Saturday, November 17, 2012


Release date:
November 13, 2012
Yash Chopra

Shah Rukh Khan, Katrina Kaif, Anushka Sharma

Rula diya na, Yashji, aapne? It’s a measure of the late Yash Chopra’s mastery over emotion that I found myself sobbing repeatedly through Jab Tak Hai Jaan, although three un-ignorable (if that’s a word at all) aspects of it spoilt the film for me: (1) A fun, crisp first hour gives way to an elongated second half that adds up to a whopping 178 minutes running time … I could perhaps even forgive that but (2) it’s hard to get past a 47-year-old actor playing the part of a 25-to-28-year-old man through the pre-interval portion of the film. Yes, that’s Shah Rukh Khan’s Samar Anand for you. The only thing more laughable we’ve seen in contemporary Bollywood was a 44-year-old Aamir Khan playing a teenaged student in 3 Idiots in 2009. Why, guys, why?!!! (3) And when A.R. Rahman collaborates with one of the greatest Hindi film directors of all time for the first time, you expect more than one lovely song (Challa) plus one catchy tune (Ishq shava) plus the irritatingly maudlin Saans and a couple of other numbers so boring that they further slackened the pace of the already slow second half!

Very briefly, here’s the story: an Indian ‘boy’ in London, Samar Anand grabs every job he can get because Mummy wanted him to make it big in this phoren land. He falls in love with Meera Thapar (Katrina Kaif) who routinely promises Jesus that she’ll give up something she loves in exchange for one of her wishes being fulfilled. Now Meera is a closet wild child – in Hindi filmdom that means a woman who smokes and wears sexy clothes when Daddy is not watching, while pretending to be prissy when he is. Inevitably she gives up love for a plea made to god, I won’t tell you what. Cut to Part 2 and Samar is now the Indian Army’s most sought after bomb disposal expert rubbing shoulders with a sprightly documentary film maker called Akira Rai (Anushka Sharma) and from there the story goes on … and on … and on.

To say that Meera’s vow is unrealistic would be wrong. I actually know a guy who was emotionally blackmailed into becoming a priest by his mother, because she once made a mannat for his life when he’d been on the verge of death. Truth can be stranger than fiction, and Meera’s pledge should hardly be an issue in a film where so many other odd, old-worldly things happen. Apparently if you tell god you won’t be “with” a man, you can share a house and a bed with him, even hug him, but kissing and sex ain’t allowed. SRK relaxes his no-kissing-in-films rule for JTHJ but that maiden Samar-Meera smooch (before her vow) is sterile and the camera scurries away from them so hurriedly that it feels like all parties involved were embarrassed. Better not to kiss than kiss like this!

But then there are some lovely things too that happen through Jab Tak Hai Jaan. If you think J&K, London and the English countryside are gorgeous, then you will need to coin another adjective once you see them through Yash Chopra’s eyes and Anil Mehta’s camera in this film. I enjoyed Gulzar’s lyrics for Challa and Ishq shava. And I loved the simple messages of secularism woven into the story in a fashion that’s uncharacteristically understated for Bollywood: a heroine with a Hindu name whose abode of faith is a church, with no explanation being offered to us for it; the hero’s camaraderie with and generosity towards his Pakistani roommate that is not accompanied by any speeches; a woman who falls headlong into love with a man who just happens to be Muslim, without a big deal being made of his religion. Aditya Chopra’s dialogues in the first half are filled with sparkle and wit, and there’s much fun to be had listening to Samar and Meera’s lively exchanges. Shah Rukh especially lends charm and verve to his character. SRK also looks quite sexy as an older man in uniform even though he definitely does not look just 38, which is what Samar is  supposed to be by then. And Meera’s dance at an underground party is decidedly hot. Didn’t know Katrina had it in her.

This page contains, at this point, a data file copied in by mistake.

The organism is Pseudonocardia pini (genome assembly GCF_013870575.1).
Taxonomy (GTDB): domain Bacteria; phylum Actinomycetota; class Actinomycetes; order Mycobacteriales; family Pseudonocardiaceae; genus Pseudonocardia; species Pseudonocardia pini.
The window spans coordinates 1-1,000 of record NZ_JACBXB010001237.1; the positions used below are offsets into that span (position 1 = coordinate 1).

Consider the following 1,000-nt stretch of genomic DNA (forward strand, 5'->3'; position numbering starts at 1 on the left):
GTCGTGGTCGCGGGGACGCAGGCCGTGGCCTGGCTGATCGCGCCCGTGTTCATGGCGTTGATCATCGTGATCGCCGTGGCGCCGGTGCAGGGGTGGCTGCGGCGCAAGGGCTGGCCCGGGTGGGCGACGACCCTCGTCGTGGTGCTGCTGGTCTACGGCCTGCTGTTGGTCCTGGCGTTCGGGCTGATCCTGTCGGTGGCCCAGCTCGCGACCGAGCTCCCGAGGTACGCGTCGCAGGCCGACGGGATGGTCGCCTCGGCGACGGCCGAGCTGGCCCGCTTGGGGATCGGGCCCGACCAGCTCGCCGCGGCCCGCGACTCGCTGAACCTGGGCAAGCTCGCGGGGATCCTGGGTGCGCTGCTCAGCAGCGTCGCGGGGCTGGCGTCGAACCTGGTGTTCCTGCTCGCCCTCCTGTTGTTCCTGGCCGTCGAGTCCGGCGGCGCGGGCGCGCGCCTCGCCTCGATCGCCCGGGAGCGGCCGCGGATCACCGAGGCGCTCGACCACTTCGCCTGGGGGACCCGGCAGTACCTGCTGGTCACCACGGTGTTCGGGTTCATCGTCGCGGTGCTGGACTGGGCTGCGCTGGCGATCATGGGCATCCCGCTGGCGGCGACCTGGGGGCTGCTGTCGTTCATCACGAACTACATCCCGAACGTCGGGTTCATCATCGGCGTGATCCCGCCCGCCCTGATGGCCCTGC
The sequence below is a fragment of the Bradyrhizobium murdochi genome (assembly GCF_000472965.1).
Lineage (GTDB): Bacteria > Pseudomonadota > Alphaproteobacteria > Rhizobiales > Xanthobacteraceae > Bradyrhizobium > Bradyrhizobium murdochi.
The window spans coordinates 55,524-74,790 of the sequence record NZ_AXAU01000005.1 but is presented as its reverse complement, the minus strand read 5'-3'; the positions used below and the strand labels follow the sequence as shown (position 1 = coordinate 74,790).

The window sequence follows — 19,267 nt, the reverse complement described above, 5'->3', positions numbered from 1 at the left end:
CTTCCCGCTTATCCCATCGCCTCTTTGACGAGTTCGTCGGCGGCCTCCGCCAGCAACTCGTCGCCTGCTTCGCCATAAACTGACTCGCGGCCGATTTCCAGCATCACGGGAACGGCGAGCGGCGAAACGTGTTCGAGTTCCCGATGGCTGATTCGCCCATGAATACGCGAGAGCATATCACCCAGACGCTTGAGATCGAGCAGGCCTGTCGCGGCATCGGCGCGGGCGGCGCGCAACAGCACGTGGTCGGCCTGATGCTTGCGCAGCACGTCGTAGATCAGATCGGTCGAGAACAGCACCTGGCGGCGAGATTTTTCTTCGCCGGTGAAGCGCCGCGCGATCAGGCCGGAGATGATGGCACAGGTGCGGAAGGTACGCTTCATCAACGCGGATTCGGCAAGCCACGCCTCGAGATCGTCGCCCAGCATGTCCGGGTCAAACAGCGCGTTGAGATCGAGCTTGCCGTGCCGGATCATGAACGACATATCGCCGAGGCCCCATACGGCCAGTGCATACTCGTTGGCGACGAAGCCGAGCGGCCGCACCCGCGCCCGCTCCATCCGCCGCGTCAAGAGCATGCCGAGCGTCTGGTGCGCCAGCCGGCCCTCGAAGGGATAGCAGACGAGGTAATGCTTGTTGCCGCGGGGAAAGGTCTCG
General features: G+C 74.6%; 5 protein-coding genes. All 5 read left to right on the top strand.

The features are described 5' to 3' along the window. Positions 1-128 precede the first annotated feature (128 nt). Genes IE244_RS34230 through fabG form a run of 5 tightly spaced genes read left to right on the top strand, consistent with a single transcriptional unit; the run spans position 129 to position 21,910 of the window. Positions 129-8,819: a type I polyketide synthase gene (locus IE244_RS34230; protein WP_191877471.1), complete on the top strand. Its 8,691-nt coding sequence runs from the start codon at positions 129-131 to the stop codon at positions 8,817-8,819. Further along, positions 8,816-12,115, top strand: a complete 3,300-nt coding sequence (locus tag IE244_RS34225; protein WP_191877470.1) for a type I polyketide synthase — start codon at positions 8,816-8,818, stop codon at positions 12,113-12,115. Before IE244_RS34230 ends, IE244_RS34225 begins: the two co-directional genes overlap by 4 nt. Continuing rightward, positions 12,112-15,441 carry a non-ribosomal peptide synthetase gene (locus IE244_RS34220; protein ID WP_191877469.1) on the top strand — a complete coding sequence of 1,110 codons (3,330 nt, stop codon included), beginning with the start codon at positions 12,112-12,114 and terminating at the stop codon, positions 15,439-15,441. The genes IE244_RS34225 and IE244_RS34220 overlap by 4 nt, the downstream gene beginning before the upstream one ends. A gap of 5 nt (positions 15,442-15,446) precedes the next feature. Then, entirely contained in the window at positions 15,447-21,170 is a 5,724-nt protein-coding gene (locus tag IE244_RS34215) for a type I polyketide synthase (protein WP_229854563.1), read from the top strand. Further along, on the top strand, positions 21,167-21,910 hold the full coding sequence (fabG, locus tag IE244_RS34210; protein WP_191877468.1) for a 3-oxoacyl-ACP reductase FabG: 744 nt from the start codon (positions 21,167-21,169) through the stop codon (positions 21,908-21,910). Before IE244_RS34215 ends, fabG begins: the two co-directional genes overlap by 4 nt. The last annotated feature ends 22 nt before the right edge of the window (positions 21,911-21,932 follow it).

There are too many problems though. Katrina’s acting has evolved greatly since we first saw her in Boom, but it becomes evident that she still has a long way to go when she is contrasted with Anushka’s natural talent in the latter part of the film. And while Anushka’s Akira repeatedly refers to the age difference between her and Samar (he’s 38 by the time they meet, she’s 21), the so-evidently-youthful Katrina is saddled with the impossible task of convincing us that Meera is just four years younger than Samar. On the other hand, Aditya Chopra’s script dumps Anushka with Akira’s rather abrupt transformation of feelings towards Samar. And suspension of disbelief is taken to new heights when Akira prances around conservative J&K and in the midst of indulgent Army personnel in the skimpiest of clothing.

In short then, this is what Jab Tak Hai Jaan adds up to: fun first half; emotional despite its numerous flaws; and the ending did have me on edge; but … overly long and dull second half; incongruous casting; disappointing music. Yes, it made me cry in many places. But now that I’m through with watching it, it’s left me with a heartache because Yash Chopra’s last film is not even close to the best he’s given us.

Rating (out of five): **3/4

CBFC Rating (India):

Running time:
178 minutes